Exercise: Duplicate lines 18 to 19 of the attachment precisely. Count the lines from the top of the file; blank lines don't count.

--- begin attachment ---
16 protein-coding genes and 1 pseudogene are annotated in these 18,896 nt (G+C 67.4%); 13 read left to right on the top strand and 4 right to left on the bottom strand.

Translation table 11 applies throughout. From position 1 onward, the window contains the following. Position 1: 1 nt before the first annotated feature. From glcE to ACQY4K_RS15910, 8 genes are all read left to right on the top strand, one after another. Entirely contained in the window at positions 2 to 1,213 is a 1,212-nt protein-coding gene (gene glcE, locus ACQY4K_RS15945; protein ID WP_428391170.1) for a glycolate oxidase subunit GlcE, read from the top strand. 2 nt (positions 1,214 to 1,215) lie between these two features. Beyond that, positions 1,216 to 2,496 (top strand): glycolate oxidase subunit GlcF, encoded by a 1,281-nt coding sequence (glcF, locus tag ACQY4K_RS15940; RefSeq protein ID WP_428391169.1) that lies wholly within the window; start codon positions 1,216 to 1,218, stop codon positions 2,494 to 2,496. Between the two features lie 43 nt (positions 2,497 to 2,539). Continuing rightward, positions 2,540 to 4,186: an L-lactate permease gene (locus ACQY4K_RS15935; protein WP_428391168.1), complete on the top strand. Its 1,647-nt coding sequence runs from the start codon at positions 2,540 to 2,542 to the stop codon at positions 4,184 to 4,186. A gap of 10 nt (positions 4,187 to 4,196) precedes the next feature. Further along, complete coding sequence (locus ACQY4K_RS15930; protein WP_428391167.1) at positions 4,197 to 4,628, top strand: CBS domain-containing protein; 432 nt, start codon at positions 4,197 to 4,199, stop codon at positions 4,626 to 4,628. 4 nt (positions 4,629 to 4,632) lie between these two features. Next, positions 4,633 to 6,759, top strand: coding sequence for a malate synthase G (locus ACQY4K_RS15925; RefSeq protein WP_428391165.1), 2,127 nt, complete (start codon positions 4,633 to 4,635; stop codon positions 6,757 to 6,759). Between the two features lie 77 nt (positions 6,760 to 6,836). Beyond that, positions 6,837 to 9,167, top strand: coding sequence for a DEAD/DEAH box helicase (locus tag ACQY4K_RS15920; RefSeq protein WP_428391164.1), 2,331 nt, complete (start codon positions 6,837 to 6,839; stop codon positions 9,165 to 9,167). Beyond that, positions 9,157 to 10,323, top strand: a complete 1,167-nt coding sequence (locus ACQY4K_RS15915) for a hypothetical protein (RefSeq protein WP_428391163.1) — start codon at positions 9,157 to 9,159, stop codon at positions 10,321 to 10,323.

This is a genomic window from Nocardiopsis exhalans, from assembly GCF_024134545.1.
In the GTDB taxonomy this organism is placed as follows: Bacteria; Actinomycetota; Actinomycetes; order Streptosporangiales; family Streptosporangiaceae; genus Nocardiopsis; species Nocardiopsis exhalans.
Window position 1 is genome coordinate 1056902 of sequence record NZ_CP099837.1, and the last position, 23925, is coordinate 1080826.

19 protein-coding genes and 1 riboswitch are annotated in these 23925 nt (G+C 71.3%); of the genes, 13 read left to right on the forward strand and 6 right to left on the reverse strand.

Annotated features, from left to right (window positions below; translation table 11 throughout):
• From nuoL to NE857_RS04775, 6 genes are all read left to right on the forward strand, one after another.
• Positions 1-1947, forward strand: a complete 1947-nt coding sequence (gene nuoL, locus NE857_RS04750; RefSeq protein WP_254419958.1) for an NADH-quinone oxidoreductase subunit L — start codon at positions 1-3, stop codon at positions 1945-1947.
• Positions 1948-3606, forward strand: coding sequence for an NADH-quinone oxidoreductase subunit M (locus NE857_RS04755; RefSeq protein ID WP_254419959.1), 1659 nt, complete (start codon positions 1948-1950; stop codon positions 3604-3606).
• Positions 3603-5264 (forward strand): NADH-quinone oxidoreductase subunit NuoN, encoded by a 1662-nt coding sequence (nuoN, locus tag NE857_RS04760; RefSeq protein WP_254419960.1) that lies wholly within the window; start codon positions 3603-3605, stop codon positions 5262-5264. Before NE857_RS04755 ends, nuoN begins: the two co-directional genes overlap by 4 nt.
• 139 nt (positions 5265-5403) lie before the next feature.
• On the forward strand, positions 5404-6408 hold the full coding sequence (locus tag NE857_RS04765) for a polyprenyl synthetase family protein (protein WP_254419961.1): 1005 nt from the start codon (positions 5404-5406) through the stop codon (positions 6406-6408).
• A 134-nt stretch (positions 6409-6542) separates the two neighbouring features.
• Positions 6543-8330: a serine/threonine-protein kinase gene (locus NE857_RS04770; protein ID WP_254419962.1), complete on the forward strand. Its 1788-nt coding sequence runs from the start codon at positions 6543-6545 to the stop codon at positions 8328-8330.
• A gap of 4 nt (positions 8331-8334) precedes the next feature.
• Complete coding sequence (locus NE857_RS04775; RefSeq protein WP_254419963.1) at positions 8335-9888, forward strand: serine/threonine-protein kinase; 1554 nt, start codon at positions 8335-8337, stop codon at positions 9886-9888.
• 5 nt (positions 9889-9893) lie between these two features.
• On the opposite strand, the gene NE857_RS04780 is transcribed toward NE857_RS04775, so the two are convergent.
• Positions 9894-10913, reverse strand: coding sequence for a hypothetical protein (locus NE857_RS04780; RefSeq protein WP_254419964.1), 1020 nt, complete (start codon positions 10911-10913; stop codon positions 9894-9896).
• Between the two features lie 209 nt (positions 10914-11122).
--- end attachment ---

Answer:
• 5 nt (positions 9889-9893) lie between these two features.
• On the opposite strand, the gene NE857_RS04780 is transcribed toward NE857_RS04775, so the two are convergent.